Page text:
16. Success! You actually made it look beautiful. (though I really sympathize with delicious food that doesn’t photograph well…)

    Lentils are my go-to this fall. I am going to make this ASAP.

  17. Just to clarify, it’s calling for uncooked lentils right? Just wanna make sure I’m using the correct amount xD

    Can’t wait to make this! ♡

      • I just wanted to say Gena, that this (along with Mustardy Lentil Sweet Potato Salad) is my favourite recipe on the blog. I absolutely love it, and close to a year after it was originally posted I still make it regularly. I actually bought a big bag of mushrooms yesterday to make it tonight once again!

        It’s absolutely delicious, and tastes like something very labored-over and yet it’s so easy. I just make sure to get some cashews soaking first thing in the morning and then it comes together very quick for dinner.
        I also highly appreciate this dish too because of how much iron it packs. I’m chronically low iron despite all the whole grains, beans and leafy greens I eat and need to take iron supplements, so having a meal with iron in mind is certainly helpful. Though that’s not the reason why I love it so much; as I said, it’s just so tasty and comforting and I feel so nourished after a bowl of it.

        Anyway, my point is: Thankyou thankyou so much for this recipe. I’m sure it’ll still be a dinner (and work lunch!) favourite years down the road.

  18. Oh my goodness. Thank you for posting a recipe for something “super brown and mushy” that sounds and looks good! I love one pot meals and mine often turn out like this so it comforting to know it’s not just me. I love softer foods that are kind of in-between soup and solid. Its amazing how just adding a few colorful vegetables and/or some wilted greens or even just serving in a colorful bowl helps with the visual appeal. Personally I think yours looks delightful. Anyway, thank you so much for this post. it helps me on so many levels. Super brown and mushy = <3

  19. Well, you certainly do not need to apologize to about brown food, to me at least! Brown is one of my favorite colors – and in food? Consider these ~ chocolate, coffee, whole wheat, and lentils! Love them all and I know I will love this recipe. Simple, humble food is exactly what interests me and my husband. Thank you to both you and Steven for sharing it.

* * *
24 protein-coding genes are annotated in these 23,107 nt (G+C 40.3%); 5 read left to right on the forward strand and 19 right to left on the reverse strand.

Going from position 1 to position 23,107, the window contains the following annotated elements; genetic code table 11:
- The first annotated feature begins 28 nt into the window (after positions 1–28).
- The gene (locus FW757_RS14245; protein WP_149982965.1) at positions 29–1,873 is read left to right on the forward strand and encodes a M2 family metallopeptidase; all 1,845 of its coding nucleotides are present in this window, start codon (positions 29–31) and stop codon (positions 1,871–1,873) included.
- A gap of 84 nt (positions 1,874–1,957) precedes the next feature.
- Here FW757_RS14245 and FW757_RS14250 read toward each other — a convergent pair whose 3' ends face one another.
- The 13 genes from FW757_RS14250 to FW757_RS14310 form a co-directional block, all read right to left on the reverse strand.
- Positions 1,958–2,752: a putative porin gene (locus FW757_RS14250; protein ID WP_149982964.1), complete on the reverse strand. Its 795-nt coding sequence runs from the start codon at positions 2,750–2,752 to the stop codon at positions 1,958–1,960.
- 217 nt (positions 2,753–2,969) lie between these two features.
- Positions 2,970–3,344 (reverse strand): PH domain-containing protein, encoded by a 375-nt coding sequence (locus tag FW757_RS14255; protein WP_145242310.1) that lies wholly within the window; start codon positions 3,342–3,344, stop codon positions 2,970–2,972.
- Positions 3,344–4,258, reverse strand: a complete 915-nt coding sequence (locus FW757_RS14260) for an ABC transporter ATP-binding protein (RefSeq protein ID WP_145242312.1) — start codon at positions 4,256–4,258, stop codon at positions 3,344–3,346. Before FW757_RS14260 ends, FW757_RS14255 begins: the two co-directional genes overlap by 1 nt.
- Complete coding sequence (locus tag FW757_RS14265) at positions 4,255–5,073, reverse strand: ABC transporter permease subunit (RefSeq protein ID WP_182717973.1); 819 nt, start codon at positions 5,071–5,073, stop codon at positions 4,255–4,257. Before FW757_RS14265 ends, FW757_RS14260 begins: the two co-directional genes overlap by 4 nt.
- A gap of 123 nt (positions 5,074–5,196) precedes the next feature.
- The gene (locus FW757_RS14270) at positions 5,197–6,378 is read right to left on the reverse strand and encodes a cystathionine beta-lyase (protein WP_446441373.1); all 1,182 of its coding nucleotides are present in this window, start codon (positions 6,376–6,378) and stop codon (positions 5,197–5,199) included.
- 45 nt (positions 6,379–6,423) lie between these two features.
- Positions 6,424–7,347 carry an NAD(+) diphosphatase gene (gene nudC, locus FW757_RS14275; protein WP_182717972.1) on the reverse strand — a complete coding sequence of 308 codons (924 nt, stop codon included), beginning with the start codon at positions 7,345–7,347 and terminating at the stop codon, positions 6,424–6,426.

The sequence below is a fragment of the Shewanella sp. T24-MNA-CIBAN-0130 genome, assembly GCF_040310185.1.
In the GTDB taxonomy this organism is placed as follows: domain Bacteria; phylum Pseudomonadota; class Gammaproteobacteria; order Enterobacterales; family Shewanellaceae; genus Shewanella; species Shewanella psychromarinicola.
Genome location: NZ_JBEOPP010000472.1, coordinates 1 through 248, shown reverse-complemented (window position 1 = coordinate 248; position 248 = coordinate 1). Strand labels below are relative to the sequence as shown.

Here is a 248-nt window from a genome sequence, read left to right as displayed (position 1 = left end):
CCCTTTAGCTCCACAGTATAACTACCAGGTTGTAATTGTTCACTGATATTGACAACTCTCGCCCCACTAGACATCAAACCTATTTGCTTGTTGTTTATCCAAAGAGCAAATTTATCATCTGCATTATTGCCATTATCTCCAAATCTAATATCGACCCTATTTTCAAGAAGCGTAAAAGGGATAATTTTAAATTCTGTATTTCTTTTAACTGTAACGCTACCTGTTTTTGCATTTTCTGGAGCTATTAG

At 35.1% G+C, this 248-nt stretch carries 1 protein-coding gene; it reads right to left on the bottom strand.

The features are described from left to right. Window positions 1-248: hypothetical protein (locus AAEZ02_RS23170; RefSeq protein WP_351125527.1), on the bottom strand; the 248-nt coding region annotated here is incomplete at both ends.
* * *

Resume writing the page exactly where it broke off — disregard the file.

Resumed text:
20. I got a good chuckle when I read your opener because I know all too well the struggle with lentils and photography. Maybe it’s because of my own appreciation for lentils and quinoa, but I think your stew looks wonderful and would be happy eating this any night of the week. I’ll need to give your cashew cream trick a try- I love that touch of creaminess.

  21. I am so happy I saw this post before I finalized my meal plan for the week! This is now on my list to make and I am sure will make for yummy leftovers. It will be perfect with a baked potato on the side!

  22. I think there can be beauty in drab food, and this certainly looks beautiful. Thank you for this recipe- this is the sort of back pocket, cupboard’s-almost-bare-and-I’m-hungry meal I like to keep in reserve. I’m sure I’ll be making this very soon.

  23. lol, why is it always brown food that tastes the best? I think you did amazing work with your subject matter. It looks absolutely wonder and I can’t wait to try it out! It’s just the warm bowl of comfort I need this weekend! xox

  24. This recipe reminds me of my lentil stroganoff and would delicious served over noodles! It’s on my to-make list for sure!!